Photographers argue about the silliest things

How many times have you read it, heard it, hell maybe even uttered the words yourself? Canon vs Nikon. Film vs Digital. This new gadget or that is such a disappointment. Oh if only Canon had made the new 5dMkIV with more focus points. Why doesn't it have a satellite uplink? I shoot film because it's pure and unaltered and that means I'm a real artist.

What a load of garbage. Everyone wants to validate their own perspective as the “right” one, and in turn put down others who may have different needs, different target audiences, a different voice for their art. Let me deflate your egos for a bit – people were somehow making great images before the 5dMkIV was released. People are successful with both Nikon, and Canon, and wait a minute, Sony? Pentax? Olympus whaaaaaaa? Seriously? I couldn't POSSIBLY build a deck with a DeWalt impact driver, I need to go buy a set of Milwaukee tools right now. Hmm. Looks like the guy next door is using a Ryobi. How do his deck screws not spontaneously combust in protest?

The bottom line is, those bitching about “Canon missed the boat with….” or “wow Nikon is really behind making the D5 only 20 megapixels...” are clearly delusional in the assumption that either company was trying to please you in their efforts. They had enough input from people at the forefront of the industry, who led them to the conclusion that they came up with. Their job is not to please you, but to create a product and an accompanying marketing campaign that will encourage enough new and existing users to buy in order to please their shareholders, and fund the development and release of the next generation of technology. It's an incremental step forward, not the monumental be all end all of photographic hardware. Please, by all means, don't buy the product. Or better yet – do. Waste your hard earned money thinking the new, never before had tool is somehow what you've needed to do what you've always done. I will show you work by countless photographers you will never belong in the same hemisphere with, created before autofocus was invented, or before cameras even contained batteries.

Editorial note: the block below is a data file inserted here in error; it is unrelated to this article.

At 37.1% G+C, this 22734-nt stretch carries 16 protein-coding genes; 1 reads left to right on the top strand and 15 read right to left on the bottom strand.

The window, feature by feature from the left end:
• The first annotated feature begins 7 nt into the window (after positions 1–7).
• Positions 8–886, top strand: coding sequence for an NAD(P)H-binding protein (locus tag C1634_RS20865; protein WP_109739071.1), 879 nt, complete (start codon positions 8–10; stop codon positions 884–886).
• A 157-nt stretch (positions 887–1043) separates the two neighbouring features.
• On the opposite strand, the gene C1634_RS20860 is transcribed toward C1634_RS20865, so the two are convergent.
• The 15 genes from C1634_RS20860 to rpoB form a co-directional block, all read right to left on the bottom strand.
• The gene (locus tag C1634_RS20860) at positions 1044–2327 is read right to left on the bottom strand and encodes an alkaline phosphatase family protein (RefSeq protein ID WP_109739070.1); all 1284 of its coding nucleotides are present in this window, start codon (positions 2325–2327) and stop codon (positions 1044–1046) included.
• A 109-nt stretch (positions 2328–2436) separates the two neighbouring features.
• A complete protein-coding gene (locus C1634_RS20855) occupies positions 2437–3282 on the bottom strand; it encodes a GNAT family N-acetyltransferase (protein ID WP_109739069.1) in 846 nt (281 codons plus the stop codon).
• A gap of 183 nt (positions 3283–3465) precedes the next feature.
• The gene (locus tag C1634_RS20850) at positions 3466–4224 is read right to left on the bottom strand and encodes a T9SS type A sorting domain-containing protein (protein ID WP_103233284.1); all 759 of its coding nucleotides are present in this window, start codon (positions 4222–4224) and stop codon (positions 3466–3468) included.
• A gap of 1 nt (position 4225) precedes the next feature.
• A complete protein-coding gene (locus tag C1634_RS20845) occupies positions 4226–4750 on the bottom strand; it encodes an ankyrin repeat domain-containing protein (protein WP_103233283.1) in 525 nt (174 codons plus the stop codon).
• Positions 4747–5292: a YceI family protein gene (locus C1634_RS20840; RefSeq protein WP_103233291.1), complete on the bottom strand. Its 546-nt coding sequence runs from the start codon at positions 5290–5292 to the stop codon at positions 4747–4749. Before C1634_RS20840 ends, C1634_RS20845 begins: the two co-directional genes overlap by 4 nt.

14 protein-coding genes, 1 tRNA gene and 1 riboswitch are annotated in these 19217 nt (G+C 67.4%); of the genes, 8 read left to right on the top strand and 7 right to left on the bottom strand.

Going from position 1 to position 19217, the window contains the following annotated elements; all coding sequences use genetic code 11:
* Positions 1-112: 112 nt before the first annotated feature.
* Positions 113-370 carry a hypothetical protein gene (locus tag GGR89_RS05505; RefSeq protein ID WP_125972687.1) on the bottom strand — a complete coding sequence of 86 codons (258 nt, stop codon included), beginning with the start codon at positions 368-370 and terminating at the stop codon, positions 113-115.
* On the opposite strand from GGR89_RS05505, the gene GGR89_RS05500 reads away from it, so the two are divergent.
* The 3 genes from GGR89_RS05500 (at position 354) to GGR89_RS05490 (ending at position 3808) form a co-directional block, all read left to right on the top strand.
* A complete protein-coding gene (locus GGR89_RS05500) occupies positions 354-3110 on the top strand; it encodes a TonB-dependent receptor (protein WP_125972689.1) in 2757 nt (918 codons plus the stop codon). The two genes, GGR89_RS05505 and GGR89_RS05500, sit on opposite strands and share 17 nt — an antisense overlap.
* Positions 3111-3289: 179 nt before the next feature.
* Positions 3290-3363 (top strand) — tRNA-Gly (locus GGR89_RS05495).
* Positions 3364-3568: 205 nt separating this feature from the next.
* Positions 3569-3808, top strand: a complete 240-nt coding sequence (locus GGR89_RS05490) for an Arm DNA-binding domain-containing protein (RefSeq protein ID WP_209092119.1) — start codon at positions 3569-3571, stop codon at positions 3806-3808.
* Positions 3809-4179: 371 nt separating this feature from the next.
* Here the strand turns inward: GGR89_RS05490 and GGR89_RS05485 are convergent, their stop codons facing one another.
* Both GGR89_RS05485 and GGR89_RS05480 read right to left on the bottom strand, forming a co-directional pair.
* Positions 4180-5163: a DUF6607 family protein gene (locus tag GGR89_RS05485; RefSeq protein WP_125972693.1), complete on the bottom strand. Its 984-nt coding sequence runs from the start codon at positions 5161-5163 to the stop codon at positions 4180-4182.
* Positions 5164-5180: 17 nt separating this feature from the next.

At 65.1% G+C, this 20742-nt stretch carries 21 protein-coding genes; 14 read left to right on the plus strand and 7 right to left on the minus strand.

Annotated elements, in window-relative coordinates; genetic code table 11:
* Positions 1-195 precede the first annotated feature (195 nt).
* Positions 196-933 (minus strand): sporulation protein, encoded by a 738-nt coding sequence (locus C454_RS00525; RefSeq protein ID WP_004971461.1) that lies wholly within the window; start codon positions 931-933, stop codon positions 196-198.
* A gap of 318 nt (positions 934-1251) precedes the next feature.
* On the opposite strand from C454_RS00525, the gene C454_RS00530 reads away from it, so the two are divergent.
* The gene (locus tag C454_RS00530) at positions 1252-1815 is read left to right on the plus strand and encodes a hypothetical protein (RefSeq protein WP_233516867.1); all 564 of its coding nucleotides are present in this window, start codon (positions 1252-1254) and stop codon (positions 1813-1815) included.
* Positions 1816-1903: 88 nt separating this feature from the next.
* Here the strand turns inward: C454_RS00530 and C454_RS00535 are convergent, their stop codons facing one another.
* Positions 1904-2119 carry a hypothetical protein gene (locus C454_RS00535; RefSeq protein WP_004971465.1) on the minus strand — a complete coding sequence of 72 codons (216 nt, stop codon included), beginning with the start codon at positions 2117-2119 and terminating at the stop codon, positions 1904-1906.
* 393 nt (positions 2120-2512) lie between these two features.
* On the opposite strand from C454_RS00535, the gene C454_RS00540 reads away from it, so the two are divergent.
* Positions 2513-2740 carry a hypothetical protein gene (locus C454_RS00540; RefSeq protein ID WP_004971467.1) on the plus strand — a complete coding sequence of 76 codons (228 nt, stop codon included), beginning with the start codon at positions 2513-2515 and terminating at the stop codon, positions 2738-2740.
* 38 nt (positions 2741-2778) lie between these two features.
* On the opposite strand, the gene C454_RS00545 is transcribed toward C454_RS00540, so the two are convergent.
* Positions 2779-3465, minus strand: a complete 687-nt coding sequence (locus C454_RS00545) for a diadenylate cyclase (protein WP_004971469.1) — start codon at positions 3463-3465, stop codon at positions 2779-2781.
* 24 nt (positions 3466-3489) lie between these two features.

Use whatever tools it takes to chisel your ideas out of the block of marble that is your brain. Your Concept and execution is way more important than the choice of tools. The tools serve the output, not the other way around. I shoot a lot of stuff that has an analog feel. I was born in the 70's and grew up looking at album covers, advertising, and television that had a certain look, and I love to reference that in my work while still maintaining modern aesthetics as well. Is it cheating that I don't shoot film? Wait? I don't? I shoot polaroid, I shoot 4x5, I shoot 35mm, holga, 645…. I just don't find it important to tell everyone the materials used, rather than just ask them to look at the pictures. The end – the successful visual communication of an idea – justifies the means – whether it's 100% organically grown or created in a lab.

So often, I see images that are absolute garbage, even published in newsstand photography magazines, with an accompanying text regarding how to achieve such a look, what tools were used, etc. The article is marketing, trying to sell you an inferior photo. Use your eyes. Ask yourself first, what is your eye immediately drawn to in an image. What emphasis was placed by the photographer to lead you in a certain direction. Yeah there might be something in an image that may be interesting, but it may be improperly showcased, there may be too many other fatal flaws to overlook before you get there.

It all comes down to 98% of us have so many other things we can do to improve our work before we criticize the tools and the medium itself. Get over it. Master your own limitations. 7 frames per second will get you 1 more shitty frame than 6 will.

Now if you'll excuse me I am going to go enjoy another delicious adult beverage and prepare to watch Toy Story with the kids. Which, is obviously absolute garbage since it used computer animation instead of hand painted cells.


#gear #photography

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© 2019 by Nick Johnson.